Hey!.........just a "shout out" to anyone who didn't go back and read Mama's older post on this property.......it is a classic and well worth taking the time. "a silver mine worth of picture frames".....you have to love that!

Anonymous said...

"but I'm wondering what the 73 acres of property might be worth. I don't know anything about CA., but is it possible that Miz Somers was hoping that the land itself was ripe for development and was hoping a developer would be interested." - Anonymous

That's what I was wondering, but after looking at google maps and the pictures, it seems to be mostly hills / mountains. And by the look of things much of the real estate in the neighborhood is on the flats or at the foot of the hills which would impact the price since its more expensive and time consuming to build on a hillside.

Anonymous said...

I really don't care much for Palm Springs, but this place is gorgeous! Why on earth would you sell this place?

Anonymous said...

I thought her career had tanked after she got fired from Three's Company. And now all she seems to do is sell things on TV. Did she get a very rich husband? I don't understand exactly how she went from fired to a 35 million dollar house. Color me ignorant and/or confused.

Anonymous said...

Sorry to have missed the first post that explained how she went from fired to very rich. Shilling to beat the band obviously. So I am not now so ignorant or confused.

Anonymous said...

you'll also get to live next door to Barry Manilow, so perhaps a team of Fan-ilows will pick up the property.

Anonymous said...

I'm going to look around for something else.

Anonymous said...

Much more realistic price.
It should sell now.

Anonymous said...

"And now all she seems to do is sell things on TV."

"Selling things on TV" can be very lucrative. Just ask Joan Rivers.

I love Palm Springs, and this house.

Viva! said...

Suzanne Somers has an amazing house. When watching Kathy Griffin: My Life on the D List I was stunned at how gorgeous it is. So personal, so detailed, everything is over the top fabulous.

However...it was never worth $35 million. Never, ever, ever. $13 million sounds just about right. Like the first poster said, they bought the place for $300,000 in the 70s, they're making a ton of money if they get anywhere near what they're asking.

My bet is that Suzanne has grown tired of life in the desert. Her son, Bruce, is in LA with his wife and kids, the same goes for Alan's daughter.

Alan and Suzanne are currently renting a beach house in Malibu while they rebuild where their burned down beach house used to be. Methinks Ms Somers wants to stay closer to the action in LA rather than arid Palm Springs.

Anonymous said...

It annoys me when people like Anon 3:58 say something like, "I don't understand exactly how she went from fired to a 35 million dollar house." This is NOT a $35 Million dollar house unless it sells for $35 Million dollars and it's not a $12.9 Million dollar house unless it sells for that price. Just because someone slaps an asking price on a house doesn't mean it's worth that. I paid $1.2 Million for my house many years ago, if I put it up for sale for $500 Million dollars that doesn't mean I have a $500 Million dollar house. An asking price is an absolutely meaningless number...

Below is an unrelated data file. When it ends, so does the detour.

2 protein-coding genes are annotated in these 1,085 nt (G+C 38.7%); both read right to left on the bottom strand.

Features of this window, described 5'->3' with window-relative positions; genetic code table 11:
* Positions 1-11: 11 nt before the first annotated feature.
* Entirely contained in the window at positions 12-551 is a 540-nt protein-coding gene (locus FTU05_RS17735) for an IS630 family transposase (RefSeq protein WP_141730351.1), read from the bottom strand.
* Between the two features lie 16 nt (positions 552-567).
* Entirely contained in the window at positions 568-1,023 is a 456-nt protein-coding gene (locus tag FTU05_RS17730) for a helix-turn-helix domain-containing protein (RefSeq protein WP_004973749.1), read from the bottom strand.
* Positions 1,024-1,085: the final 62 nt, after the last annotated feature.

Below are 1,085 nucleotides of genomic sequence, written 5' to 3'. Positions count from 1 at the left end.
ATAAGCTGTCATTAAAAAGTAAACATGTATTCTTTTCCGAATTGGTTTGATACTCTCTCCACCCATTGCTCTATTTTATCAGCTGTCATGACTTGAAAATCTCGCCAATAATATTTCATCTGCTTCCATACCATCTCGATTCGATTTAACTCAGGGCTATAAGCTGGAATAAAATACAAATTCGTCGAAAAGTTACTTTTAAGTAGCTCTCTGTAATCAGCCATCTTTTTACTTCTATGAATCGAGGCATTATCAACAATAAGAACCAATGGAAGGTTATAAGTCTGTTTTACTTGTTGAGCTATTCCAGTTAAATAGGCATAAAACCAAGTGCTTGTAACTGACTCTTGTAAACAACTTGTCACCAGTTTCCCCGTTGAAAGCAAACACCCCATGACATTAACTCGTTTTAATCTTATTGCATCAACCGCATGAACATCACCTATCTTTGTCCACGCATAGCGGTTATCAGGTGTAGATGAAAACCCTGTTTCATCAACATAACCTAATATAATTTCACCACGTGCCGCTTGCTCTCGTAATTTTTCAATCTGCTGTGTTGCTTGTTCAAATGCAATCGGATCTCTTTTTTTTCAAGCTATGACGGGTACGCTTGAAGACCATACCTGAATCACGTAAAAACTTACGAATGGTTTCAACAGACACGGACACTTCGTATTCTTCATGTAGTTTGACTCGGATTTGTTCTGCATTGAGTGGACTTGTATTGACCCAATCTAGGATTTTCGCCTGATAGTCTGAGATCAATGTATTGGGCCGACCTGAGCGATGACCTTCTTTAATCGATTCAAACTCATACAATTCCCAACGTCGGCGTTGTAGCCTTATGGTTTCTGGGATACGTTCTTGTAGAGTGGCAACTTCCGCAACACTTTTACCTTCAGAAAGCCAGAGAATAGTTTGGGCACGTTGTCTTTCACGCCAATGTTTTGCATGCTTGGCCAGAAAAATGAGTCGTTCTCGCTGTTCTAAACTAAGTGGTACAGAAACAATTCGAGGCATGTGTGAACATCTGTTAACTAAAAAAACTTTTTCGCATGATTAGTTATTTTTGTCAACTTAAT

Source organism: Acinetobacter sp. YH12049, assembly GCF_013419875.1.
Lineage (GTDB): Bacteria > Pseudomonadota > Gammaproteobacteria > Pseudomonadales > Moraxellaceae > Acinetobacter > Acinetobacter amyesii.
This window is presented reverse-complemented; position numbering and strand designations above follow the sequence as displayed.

Anonymous said...

"what the 73 acres of property might be worth."

Not much, most of it behind the house is very steep rocky hillside. Not worth much but water shed. If you can't build on it than it is just a buffer between you and your neighbors that you pay taxes on!

And if they cut the price that much, than they are willing to slash it way more for some sucker that wants it. Keep watching and waiting.

Really is amazing that people will still pay these prices.
Five years from now people will look back and think what were they thinking, paying that much? That is why everyone in New York and LA is trying to quickly and quietly sell off their now overpriced estates for as much as they can get!
Last Call.

Anonymous said...

They are building a new house in Palm Springs as well. It will be smaller and on less land. I seem to recall 10 acres.

She said in an interview that they enjoy the process of creating a home like this and they were ready for the next project/labor of love.

The Mesa is a very desirable area. The views of the valley from there are wonderful. It isn't built up because people own large parcels like this and surrounding land is owned by the indian tribes.

It wasn't worth 35 million but it is a bargain at 13 million. There just aren't many buyers willing to spend that kind of money right now.

luke220 said...

I'm wondering how much over budget the Malibu house is running and if that's what prompted the severe price chop.

Preppy, it is the clients who come up with the outrageous prices, to go along with their outrageous egos. The skilled agents talk the prices down slowly through the listing period. If they are lucky, they hold on to the listing.

Anonymous said...

Anon: 11:20...would you have been happier if I had said "..to a house for which she could dare to ask 35 million....". I was merely using the asking price because it was there. I wasn't going into the exact value of the house in my post and I wasn't saying the house was worth what was being asked.

Jessica said...

They only paid around 300k back in the 70s so will be doing just fine no matter what it sells for.